This is largely in keeping with what you’d figure would be the US position on Qatar, a long-time ally, but runs contrary to President Trump, who personally took credit for the Saudi-led move and has repeatedly parroted Saudi allegations against the Qatari government since then.

(antiwar.com)

Why has this region gotten more unstable since the Trump visit?

Just asking.

No one seems to have a handle on why the Saudis pulled this end run…..in other words…what is the real cause of the situation….

Officially, the narrative on the split among Gulf Arab nations, between Saudi Arabia and the tiny nation of Qatar, has centered around support for terrorism. The reality of the situation is far more nuanced, but that hasn’t stopped President Trump from immediately embracing the Saudi position, attacking the Qatari government for supporting “extremism” in the region.

Yet when we dig deeper into the details underpinning the split between the Saudis and Qatar, we find that the actual rift stems heavily from the Arab Spring, and the Qatari government’s support, both official and unofficial, for groups advocating democratic reform in the Middle East. While the Saudis and the other nations involved in directly in this split are more than comfortable to be overtly hostile to democracy in the Middle East, it is wildly dangerous for the United States to position itself in such a manner.

Source: The Real Reason behind Qatar’s Gulf State Freeze Out | The American Conservative

This situation is fascinating……all the intrigue of a “Game of Thrones”…..how will it end?

Qatar: The Rest Of The Story

 By now if you are an IR geek then you are scratching your head about the situation in the Persian Gulf region……Qatar and Saudis are having a  moment of dispute…..Trump has weighed in on Saudis side and condemned the Qataris for their support of terrorism…..debate lines (for now) are being drawn…..

After his, Trump, scathing condemnation of Qatar abd then he authorizes a sell of weapons to the very same country……

Defense Secretary James Mattis and his Qatari counterpart, Defense Minister Khalid al-Attiyah have signed a $12 billion arms deal today in Washington, a move made particularly high-profile because of the ongoing blockade imposed on Qatar by its Gulf Arab neighbors.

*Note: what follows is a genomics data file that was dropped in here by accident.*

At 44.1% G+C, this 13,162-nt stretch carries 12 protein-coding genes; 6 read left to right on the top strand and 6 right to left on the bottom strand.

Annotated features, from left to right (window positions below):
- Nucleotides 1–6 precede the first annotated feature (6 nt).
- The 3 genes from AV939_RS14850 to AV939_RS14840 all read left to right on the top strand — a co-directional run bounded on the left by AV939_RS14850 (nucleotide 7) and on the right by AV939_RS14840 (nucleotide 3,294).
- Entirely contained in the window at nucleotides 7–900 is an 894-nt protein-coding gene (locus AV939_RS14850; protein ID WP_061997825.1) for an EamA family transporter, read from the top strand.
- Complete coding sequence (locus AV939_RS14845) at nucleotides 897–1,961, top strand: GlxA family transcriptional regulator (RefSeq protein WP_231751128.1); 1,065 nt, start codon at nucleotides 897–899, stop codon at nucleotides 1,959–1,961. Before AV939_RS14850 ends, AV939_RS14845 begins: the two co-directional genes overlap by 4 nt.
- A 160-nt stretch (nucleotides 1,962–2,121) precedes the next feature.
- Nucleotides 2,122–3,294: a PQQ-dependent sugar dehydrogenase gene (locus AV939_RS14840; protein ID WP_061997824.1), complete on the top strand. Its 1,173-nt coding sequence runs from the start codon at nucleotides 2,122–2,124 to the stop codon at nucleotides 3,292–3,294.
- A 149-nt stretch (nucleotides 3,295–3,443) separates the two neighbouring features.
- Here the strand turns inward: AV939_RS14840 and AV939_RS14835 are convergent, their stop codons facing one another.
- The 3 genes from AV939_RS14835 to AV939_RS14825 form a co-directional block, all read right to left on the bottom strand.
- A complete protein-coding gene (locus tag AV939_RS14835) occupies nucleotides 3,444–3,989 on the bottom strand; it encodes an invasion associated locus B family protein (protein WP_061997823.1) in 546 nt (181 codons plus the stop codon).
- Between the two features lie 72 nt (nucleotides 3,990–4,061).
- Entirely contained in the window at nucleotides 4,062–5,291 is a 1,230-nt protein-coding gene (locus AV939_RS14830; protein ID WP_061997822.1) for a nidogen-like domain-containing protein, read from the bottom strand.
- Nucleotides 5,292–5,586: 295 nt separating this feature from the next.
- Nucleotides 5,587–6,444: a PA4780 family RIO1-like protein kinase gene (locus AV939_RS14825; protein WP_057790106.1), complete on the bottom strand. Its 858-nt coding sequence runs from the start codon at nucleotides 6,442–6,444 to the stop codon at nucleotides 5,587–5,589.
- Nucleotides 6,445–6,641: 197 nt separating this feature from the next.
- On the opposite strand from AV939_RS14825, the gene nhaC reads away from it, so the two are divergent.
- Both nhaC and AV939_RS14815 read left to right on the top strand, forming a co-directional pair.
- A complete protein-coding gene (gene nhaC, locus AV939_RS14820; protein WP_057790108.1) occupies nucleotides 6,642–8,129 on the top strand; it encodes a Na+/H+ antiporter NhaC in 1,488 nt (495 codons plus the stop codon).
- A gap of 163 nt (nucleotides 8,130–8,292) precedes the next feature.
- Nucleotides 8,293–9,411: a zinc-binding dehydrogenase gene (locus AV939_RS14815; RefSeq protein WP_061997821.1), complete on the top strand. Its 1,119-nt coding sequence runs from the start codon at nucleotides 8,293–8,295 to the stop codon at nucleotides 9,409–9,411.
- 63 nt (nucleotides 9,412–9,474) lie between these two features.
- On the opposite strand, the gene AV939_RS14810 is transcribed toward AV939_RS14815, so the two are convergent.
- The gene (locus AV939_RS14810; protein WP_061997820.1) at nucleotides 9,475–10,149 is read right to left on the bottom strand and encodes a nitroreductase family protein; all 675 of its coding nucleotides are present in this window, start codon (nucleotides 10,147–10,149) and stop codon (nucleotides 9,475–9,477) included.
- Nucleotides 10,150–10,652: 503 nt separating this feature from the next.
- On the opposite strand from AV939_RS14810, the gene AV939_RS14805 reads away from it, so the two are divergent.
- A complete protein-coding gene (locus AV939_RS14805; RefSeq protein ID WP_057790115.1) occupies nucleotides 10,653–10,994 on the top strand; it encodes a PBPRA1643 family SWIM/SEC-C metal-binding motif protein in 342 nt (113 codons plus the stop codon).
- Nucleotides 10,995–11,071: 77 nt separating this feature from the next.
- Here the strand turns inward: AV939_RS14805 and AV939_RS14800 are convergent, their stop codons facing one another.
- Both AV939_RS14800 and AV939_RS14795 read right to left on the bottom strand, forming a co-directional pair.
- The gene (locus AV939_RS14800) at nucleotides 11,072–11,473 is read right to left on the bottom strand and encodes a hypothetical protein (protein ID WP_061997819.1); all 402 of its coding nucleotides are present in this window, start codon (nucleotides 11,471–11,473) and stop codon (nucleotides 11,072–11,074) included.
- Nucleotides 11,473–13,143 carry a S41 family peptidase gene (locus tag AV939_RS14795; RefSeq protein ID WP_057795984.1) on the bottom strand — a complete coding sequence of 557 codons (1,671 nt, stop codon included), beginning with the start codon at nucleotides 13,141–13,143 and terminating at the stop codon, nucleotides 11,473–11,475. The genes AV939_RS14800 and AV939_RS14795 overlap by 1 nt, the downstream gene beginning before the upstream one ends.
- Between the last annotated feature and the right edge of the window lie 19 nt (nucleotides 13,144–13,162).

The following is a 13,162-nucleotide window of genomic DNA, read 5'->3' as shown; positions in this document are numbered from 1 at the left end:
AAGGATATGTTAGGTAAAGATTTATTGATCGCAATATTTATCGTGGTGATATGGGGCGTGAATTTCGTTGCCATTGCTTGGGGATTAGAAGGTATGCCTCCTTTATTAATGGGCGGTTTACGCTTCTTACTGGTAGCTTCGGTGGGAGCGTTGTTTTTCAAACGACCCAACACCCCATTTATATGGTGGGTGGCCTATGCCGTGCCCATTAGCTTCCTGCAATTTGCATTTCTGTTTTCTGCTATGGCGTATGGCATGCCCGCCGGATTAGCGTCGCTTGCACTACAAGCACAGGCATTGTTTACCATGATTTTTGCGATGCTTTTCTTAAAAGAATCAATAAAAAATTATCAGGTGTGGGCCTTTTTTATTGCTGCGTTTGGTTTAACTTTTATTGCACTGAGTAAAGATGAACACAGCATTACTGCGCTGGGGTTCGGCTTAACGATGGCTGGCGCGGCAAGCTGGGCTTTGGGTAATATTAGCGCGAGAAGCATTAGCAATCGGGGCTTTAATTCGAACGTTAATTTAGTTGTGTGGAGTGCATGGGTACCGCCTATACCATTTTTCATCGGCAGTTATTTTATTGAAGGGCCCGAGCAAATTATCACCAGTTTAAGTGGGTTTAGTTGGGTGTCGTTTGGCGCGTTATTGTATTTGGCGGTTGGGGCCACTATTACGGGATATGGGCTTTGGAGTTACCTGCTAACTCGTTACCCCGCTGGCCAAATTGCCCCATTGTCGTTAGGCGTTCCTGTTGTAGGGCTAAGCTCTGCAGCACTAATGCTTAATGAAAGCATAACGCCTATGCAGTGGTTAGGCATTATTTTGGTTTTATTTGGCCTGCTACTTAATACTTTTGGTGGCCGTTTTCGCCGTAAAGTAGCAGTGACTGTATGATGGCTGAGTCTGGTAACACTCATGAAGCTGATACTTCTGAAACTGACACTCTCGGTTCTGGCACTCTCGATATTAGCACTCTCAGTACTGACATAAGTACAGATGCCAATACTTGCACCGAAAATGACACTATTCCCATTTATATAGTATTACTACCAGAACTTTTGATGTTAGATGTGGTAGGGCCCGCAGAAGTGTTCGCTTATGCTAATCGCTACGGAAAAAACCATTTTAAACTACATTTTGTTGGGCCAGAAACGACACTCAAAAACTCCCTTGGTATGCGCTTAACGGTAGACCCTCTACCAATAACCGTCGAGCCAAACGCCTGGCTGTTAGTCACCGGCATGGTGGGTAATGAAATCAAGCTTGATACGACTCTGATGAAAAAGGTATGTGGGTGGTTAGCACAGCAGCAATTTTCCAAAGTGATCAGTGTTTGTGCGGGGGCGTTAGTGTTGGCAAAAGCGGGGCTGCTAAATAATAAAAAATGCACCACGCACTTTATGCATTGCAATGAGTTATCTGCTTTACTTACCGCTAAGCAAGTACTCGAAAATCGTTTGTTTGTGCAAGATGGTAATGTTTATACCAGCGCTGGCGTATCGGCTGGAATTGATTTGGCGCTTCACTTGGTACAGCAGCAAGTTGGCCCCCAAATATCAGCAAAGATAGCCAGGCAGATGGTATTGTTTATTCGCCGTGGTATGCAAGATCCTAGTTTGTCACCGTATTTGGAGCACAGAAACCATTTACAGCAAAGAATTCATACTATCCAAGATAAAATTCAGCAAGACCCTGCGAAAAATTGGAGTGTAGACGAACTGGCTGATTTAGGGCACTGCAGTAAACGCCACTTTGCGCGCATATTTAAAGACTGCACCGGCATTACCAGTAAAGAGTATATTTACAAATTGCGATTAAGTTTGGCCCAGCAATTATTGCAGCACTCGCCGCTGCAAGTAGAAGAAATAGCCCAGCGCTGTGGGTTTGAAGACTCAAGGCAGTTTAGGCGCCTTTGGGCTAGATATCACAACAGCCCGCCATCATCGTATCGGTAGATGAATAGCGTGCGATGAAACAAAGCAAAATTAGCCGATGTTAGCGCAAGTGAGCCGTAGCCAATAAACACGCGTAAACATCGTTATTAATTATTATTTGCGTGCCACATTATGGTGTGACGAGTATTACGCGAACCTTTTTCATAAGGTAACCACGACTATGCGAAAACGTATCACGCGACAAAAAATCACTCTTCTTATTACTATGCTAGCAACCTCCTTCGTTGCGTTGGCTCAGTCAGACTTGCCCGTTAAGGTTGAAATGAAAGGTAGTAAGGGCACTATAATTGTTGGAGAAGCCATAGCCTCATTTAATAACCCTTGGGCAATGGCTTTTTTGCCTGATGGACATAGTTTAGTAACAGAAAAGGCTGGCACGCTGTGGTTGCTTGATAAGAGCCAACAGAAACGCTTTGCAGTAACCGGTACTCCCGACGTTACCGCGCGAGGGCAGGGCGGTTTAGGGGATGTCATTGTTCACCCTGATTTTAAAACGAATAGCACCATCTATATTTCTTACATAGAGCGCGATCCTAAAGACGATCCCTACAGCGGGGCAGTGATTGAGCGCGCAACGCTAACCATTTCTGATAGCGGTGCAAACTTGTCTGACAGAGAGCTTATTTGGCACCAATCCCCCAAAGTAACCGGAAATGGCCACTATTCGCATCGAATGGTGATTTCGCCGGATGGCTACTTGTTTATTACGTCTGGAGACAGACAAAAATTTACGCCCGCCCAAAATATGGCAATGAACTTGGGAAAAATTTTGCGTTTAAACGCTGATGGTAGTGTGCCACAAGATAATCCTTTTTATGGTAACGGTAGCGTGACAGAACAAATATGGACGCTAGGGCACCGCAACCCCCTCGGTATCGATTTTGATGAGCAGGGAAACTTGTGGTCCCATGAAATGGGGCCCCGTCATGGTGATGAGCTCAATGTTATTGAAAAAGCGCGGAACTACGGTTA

The agreement is for the purchase of a number of F-15 fighter jets, a sale which the Pentagon says will ensure that Qatar has “state-of-the-art” defensive capabilities. Qatar is the richest nation on the planet in per-capital GDP, but a very small nation to be spending $12 billion on warplanes.

Over the past couple of decades, oil-rich Gulf Arab states have used some of their massive oil revenue to buy US warplanes as sort of prestige pieces to trot out during parades and the like. That tensions are rising between Qatar and the other nations, who have their own large fleets of US warplanes, but this purchase in a totally different context.

(antiwar.com)

So what is the rest of the story?

Ambassador from the United Arab Emirates suggested the US should move their base out of Qatar to “pressure” them. That, it seems, is not under serious consideration from the Pentagon.

So is it about the US base location?  Or about the support for terrorism?

Could it be more geopolitical than we are told?

The intra-Arab rift that has set Saudi Arabia, the United Arab Emirates, Bahrain, and Egypt against Qatar is now in its second week. A feud that seemed to begin as a principled stand against Doha’s support for terrorism—one flash point was Qatar’s recent payment of nearly $1 billion to Iran and to Sunni extremists to liberate a hunting party held captive in Iraq— now appears to be something else.

The diplomatic crisis splitting the Gulf Cooperation Council isn’t really about Sunni extremism, or Qatar’s easy flirtation with Iran, the world’s leading state sponsor of terrorism. Thus it has nothing to do with the larger issues shaping American foreign policy and the role of our GCC allies in implementing it. No, it’s just Abu Dhabi waging political warfare against Doha with a specific goal in mind—to get the United States to move its military base from Qatar to the UAE.

Source: The Real Story Behind the Diplomatic Crisis With Qatar | The Weekly Standard

As an IR geek this is just too damn interesting to pass up.

The question now is….will this situation have a possible diplomatic solution?

If it does then the US may well not have anything to do with the solution…..the top US diplomat in Qatar has resigned because of the wonky Trump foreign policy.

Confrontation appears to be in the wind…will calmer heads prevail?